Joseph Gordon Levitt stars in his story as Johnny; a man so lucky at gambling, it almost seems like a superpower. His character is reminiscent of the luck stealers from Intacto. Johnny starts off looking like a too-cool-for-school (people still say that, right?) hustler trying to get ladies and win money. As the story unravels, it’s revealed that he’s really trying to show up the villainous Senator Roarke (Powers Boothe), without any real regard for the consequences. This is actually a pretty cool story and even has a too short cameo from Christopher Lloyd, but is also represents the start of the movie’s troubles.
Overall, this story’s conclusion makes its own protagonist come off as pretty stupid and makes its own storyline seem redundant and pointless. Not that it’s bad on its own, but it doesn’t really match the tone or usual closure of the rest of the Sin City stories. This feels like it would be more at home as an episode of Tales from the Crypt than in Sin City.
Additionally, it also creates a gaping character flaw in Senator Roarke. For a man who has been built up as someone incredibly powerful and smart over two films, it doesn’t seem to jibe that he would choose to play his poker games unprotected in a Sin City dive bar. I mean, for god’s sake, his whole family lives in elaborate mansions that are usually surrounded by armed guards and here he is, marching into the back room of the infamous Kadie’s Bar, with the rest of the most powerful men in the city.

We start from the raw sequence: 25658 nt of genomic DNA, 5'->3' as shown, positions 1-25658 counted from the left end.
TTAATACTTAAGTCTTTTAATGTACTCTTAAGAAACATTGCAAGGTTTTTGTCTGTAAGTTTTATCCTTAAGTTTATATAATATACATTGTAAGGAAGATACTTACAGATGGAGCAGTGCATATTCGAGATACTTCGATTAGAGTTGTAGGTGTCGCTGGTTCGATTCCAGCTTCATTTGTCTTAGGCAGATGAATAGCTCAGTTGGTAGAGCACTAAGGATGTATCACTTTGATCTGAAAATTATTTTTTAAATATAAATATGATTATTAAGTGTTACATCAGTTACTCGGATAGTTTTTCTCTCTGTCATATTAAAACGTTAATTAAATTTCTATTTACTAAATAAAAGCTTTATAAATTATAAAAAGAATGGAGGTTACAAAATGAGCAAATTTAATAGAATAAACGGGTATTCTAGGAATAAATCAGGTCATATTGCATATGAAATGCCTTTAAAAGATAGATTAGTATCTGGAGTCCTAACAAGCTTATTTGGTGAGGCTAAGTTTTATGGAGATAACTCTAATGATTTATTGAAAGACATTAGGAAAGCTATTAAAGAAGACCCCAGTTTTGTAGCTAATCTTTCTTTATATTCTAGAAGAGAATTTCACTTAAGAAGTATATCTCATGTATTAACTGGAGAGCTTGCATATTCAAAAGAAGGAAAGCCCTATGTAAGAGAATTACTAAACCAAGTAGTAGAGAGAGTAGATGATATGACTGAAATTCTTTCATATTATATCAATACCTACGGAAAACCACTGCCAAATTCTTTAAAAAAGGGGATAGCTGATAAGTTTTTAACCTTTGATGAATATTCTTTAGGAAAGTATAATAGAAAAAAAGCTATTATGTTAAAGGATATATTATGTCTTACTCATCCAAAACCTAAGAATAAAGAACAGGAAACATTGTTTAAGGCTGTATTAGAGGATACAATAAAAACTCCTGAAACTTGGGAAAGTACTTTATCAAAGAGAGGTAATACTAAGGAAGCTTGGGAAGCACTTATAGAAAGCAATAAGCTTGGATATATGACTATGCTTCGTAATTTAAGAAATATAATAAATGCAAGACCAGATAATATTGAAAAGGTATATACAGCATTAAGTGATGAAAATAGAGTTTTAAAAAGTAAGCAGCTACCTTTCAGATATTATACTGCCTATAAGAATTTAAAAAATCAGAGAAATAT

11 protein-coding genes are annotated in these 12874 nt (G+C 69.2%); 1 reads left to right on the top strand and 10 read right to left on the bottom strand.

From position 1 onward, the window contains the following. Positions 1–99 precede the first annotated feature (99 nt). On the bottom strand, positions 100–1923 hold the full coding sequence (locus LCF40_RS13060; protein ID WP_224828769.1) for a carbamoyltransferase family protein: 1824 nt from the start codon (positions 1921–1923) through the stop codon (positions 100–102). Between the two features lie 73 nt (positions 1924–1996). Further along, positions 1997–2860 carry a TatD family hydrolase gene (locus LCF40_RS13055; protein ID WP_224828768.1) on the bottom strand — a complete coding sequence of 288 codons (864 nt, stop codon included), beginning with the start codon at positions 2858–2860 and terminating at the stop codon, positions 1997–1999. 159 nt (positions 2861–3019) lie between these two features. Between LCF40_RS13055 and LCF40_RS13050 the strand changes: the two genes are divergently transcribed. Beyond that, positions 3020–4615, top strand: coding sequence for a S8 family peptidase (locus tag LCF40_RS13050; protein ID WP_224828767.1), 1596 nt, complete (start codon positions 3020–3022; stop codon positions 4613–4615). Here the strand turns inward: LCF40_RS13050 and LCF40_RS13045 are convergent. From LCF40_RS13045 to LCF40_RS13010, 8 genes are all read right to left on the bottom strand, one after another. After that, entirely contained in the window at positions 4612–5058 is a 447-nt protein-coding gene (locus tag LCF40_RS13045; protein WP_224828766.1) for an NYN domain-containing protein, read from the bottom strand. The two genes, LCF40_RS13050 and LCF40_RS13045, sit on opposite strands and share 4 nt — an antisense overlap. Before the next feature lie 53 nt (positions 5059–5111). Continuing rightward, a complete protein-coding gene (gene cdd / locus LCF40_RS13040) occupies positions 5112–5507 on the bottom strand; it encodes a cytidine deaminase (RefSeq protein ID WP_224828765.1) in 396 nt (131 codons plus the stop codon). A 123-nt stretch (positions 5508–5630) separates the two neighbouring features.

Now we get to the crux of the problem with our remaining two stories. The stories mentioned earlier are decent on their own but, based on their length and simple plot elements, are merely opening appetizers that are supposed to supplement the two main features. The issue is that A Dame to Kill For and the penultimate chapter Nancy’s Last Dance are so vastly imbalanced that it upends the entire movie.